The legendary golf teacher Harvey Penick believed that the grip is the only thing more important than ball position, yet many players have no idea of how to position a ball consistently in their setup. There are two aspects of ball placement to consider: One is how far you stand from the ball at address, and the other is how far forward or back in your stance you place the ball for various shots.
Distance from Player
The late Moe Norman, on whose swing the “Natural Golf” concept is built, represents one extreme. Moe stood so far away from the ball that his arms, wrists and club shaft formed a straight line from shoulder to club head. Jim Furyk represents the other extreme--he stands so close to the ball that his hands nearly brush his thighs as he swings. With most clubs, players tend to swing best when they let their arms hang straight down from their shoulders and move their hands 3 to 6 inches farther from their bodies. Then they take their stance and address the ball, placing it in front of the club head. This allows them to account for the different lengths of their clubs’ shafts.
When driving, your intent is to strike the ball when your club is on an upward path--the only shot where you do so. The ball is placed on a tee opposite your left heel (your right heel if you are a left-hander), and the height of the tee allows half of the ball to be above the club head when you address the ball.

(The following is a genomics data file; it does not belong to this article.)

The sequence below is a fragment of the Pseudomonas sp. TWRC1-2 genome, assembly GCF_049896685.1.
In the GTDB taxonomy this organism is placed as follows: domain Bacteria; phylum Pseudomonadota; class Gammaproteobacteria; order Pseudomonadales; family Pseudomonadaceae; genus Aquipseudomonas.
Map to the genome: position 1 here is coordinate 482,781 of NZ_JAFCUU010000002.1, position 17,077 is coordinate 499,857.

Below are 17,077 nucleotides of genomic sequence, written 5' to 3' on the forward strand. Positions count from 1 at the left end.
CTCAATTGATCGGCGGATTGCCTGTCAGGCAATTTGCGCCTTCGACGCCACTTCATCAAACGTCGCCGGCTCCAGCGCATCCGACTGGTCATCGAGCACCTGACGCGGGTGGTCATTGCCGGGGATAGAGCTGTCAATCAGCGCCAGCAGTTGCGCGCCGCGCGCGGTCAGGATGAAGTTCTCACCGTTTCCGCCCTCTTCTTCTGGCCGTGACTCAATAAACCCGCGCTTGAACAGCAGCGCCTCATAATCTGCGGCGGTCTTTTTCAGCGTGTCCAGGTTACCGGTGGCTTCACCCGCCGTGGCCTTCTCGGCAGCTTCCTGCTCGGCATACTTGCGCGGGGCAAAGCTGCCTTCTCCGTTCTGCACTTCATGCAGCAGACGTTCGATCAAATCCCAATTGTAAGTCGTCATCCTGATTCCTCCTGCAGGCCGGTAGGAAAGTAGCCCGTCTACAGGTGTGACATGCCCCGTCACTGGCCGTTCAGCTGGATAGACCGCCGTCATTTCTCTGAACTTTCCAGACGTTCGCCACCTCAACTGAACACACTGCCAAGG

For Long Approach Shots
For shots requiring a hybrid or long iron from the fairway, you want to strike down on the ball but not take a large divot. To do so, the ball should be played forward in the stance, yet not as much as a driver. Harvey Penick liked to see the ball placed inside the left heel, more toward the middle of the stance than the driver.
For Short Approach Shots
Professional player Ernie Els has said that his biggest problem is placing the ball too far forward in his stance. He recommends playing mid-irons, such as the 7-iron, just slightly ahead of the center of your stance. For the short irons and wedges, he likes to play them just back of center. You want to be sure you strike down and hit the ball first with the shorter clubs.
For Pitching and Chipping
Pitches and chips can be the most difficult shots for which to create a consistent ball position, simply because these shots can be played from so many different types of lies--and many of them are poor lies. The best principle is to place the ball far enough back in your stance that you can be certain that you hit the ball first. This is often somewhere between the middle of your stance and your back foot.
Despite the variety of putting styles players use, the best position for putting is generally the center of your stance or slightly ahead. Putting teacher Dave Stockton likes to place the ball directly under his eyes when he takes his stance on the green.